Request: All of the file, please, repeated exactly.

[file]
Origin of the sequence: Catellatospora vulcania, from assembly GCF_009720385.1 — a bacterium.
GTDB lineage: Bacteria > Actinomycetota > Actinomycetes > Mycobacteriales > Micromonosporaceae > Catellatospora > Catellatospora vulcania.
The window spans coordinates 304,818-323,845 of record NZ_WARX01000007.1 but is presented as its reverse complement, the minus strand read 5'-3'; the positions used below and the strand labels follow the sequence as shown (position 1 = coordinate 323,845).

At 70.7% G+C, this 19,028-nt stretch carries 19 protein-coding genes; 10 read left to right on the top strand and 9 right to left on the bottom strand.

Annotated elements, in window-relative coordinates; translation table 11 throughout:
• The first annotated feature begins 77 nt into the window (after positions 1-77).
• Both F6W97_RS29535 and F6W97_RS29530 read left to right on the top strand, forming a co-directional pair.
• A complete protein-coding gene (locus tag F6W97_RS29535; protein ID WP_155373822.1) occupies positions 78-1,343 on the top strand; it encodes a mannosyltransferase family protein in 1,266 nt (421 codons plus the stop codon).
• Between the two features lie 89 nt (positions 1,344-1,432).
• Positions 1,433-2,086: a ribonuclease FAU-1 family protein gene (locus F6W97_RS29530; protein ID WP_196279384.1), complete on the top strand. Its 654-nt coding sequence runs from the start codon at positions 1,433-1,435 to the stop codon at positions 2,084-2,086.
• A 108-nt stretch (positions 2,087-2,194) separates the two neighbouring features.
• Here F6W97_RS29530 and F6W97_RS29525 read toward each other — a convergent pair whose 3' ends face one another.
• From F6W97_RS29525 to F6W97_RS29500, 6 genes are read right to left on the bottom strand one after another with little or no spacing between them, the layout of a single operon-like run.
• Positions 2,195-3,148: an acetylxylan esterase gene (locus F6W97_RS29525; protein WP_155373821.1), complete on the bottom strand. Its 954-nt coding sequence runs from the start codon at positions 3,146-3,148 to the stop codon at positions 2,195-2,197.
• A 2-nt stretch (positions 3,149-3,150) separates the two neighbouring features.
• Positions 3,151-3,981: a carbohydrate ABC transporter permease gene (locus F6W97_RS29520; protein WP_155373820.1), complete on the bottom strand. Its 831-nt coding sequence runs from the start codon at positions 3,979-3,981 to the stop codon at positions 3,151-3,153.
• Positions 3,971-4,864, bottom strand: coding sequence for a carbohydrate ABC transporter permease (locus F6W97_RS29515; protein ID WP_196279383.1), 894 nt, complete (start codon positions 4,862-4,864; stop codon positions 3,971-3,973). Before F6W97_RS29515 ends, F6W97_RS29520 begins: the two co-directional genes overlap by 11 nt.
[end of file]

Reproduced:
Origin of the sequence: Catellatospora vulcania, from assembly GCF_009720385.1 — a bacterium.
GTDB lineage: Bacteria > Actinomycetota > Actinomycetes > Mycobacteriales > Micromonosporaceae > Catellatospora > Catellatospora vulcania.
The window spans coordinates 304,818-323,845 of record NZ_WARX01000007.1 but is presented as its reverse complement, the minus strand read 5'-3'; the positions used below and the strand labels follow the sequence as shown (position 1 = coordinate 323,845).

At 70.7% G+C, this 19,028-nt stretch carries 19 protein-coding genes; 10 read left to right on the top strand and 9 right to left on the bottom strand.

Annotated elements, in window-relative coordinates; translation table 11 throughout:
• The first annotated feature begins 77 nt into the window (after positions 1-77).
• Both F6W97_RS29535 and F6W97_RS29530 read left to right on the top strand, forming a co-directional pair.
• A complete protein-coding gene (locus tag F6W97_RS29535; protein ID WP_155373822.1) occupies positions 78-1,343 on the top strand; it encodes a mannosyltransferase family protein in 1,266 nt (421 codons plus the stop codon).
• Between the two features lie 89 nt (positions 1,344-1,432).
• Positions 1,433-2,086: a ribonuclease FAU-1 family protein gene (locus F6W97_RS29530; protein ID WP_196279384.1), complete on the top strand. Its 654-nt coding sequence runs from the start codon at positions 1,433-1,435 to the stop codon at positions 2,084-2,086.
• A 108-nt stretch (positions 2,087-2,194) separates the two neighbouring features.
• Here F6W97_RS29530 and F6W97_RS29525 read toward each other — a convergent pair whose 3' ends face one another.
• From F6W97_RS29525 to F6W97_RS29500, 6 genes are read right to left on the bottom strand one after another with little or no spacing between them, the layout of a single operon-like run.
• Positions 2,195-3,148: an acetylxylan esterase gene (locus F6W97_RS29525; protein WP_155373821.1), complete on the bottom strand. Its 954-nt coding sequence runs from the start codon at positions 3,146-3,148 to the stop codon at positions 2,195-2,197.
• A 2-nt stretch (positions 3,149-3,150) separates the two neighbouring features.
• Positions 3,151-3,981: a carbohydrate ABC transporter permease gene (locus F6W97_RS29520; protein WP_155373820.1), complete on the bottom strand. Its 831-nt coding sequence runs from the start codon at positions 3,979-3,981 to the stop codon at positions 3,151-3,153.
• Positions 3,971-4,864, bottom strand: coding sequence for a carbohydrate ABC transporter permease (locus F6W97_RS29515; protein ID WP_196279383.1), 894 nt, complete (start codon positions 4,862-4,864; stop codon positions 3,971-3,973). Before F6W97_RS29515 ends, F6W97_RS29520 begins: the two co-directional genes overlap by 11 nt.